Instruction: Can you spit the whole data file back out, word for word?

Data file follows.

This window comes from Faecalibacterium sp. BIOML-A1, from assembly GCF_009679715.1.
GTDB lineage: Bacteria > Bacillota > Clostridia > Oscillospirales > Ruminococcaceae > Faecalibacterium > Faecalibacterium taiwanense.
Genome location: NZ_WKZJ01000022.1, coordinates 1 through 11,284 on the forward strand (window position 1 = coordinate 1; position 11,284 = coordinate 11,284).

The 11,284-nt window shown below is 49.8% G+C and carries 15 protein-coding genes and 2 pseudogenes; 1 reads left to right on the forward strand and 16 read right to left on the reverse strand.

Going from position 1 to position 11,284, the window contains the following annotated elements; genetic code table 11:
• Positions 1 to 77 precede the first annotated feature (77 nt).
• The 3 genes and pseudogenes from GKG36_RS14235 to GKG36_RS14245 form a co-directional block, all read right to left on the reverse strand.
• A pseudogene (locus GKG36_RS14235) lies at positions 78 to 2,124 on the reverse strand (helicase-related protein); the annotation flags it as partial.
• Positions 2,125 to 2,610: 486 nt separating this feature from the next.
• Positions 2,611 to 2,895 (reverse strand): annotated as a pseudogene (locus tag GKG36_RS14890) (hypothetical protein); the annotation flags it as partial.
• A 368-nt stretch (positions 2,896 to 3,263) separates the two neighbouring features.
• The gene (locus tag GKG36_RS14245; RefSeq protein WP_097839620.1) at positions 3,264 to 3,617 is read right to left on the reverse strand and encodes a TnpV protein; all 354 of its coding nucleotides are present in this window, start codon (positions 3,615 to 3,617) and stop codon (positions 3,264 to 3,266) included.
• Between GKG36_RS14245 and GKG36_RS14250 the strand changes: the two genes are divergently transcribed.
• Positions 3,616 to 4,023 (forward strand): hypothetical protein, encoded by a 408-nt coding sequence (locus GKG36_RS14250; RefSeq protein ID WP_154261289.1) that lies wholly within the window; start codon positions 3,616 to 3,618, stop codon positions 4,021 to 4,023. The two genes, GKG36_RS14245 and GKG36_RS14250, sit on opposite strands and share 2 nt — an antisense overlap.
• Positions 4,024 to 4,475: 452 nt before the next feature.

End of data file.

This window comes from Faecalibacterium sp. BIOML-A1, from assembly GCF_009679715.1.
GTDB lineage: Bacteria > Bacillota > Clostridia > Oscillospirales > Ruminococcaceae > Faecalibacterium > Faecalibacterium taiwanense.
Genome location: NZ_WKZJ01000022.1, coordinates 1 through 11,284 on the forward strand (window position 1 = coordinate 1; position 11,284 = coordinate 11,284).

The 11,284-nt window shown below is 49.8% G+C and carries 15 protein-coding genes and 2 pseudogenes; 1 reads left to right on the forward strand and 16 read right to left on the reverse strand.

Going from position 1 to position 11,284, the window contains the following annotated elements; genetic code table 11:
• Positions 1 to 77 precede the first annotated feature (77 nt).
• The 3 genes and pseudogenes from GKG36_RS14235 to GKG36_RS14245 form a co-directional block, all read right to left on the reverse strand.
• A pseudogene (locus GKG36_RS14235) lies at positions 78 to 2,124 on the reverse strand (helicase-related protein); the annotation flags it as partial.
• Positions 2,125 to 2,610: 486 nt separating this feature from the next.
• Positions 2,611 to 2,895 (reverse strand): annotated as a pseudogene (locus tag GKG36_RS14890) (hypothetical protein); the annotation flags it as partial.
• A 368-nt stretch (positions 2,896 to 3,263) separates the two neighbouring features.
• The gene (locus tag GKG36_RS14245; RefSeq protein WP_097839620.1) at positions 3,264 to 3,617 is read right to left on the reverse strand and encodes a TnpV protein; all 354 of its coding nucleotides are present in this window, start codon (positions 3,615 to 3,617) and stop codon (positions 3,264 to 3,266) included.
• Between GKG36_RS14245 and GKG36_RS14250 the strand changes: the two genes are divergently transcribed.
• Positions 3,616 to 4,023 (forward strand): hypothetical protein, encoded by a 408-nt coding sequence (locus GKG36_RS14250; RefSeq protein ID WP_154261289.1) that lies wholly within the window; start codon positions 3,616 to 3,618, stop codon positions 4,021 to 4,023. The two genes, GKG36_RS14245 and GKG36_RS14250, sit on opposite strands and share 2 nt — an antisense overlap.
• Positions 4,024 to 4,475: 452 nt before the next feature.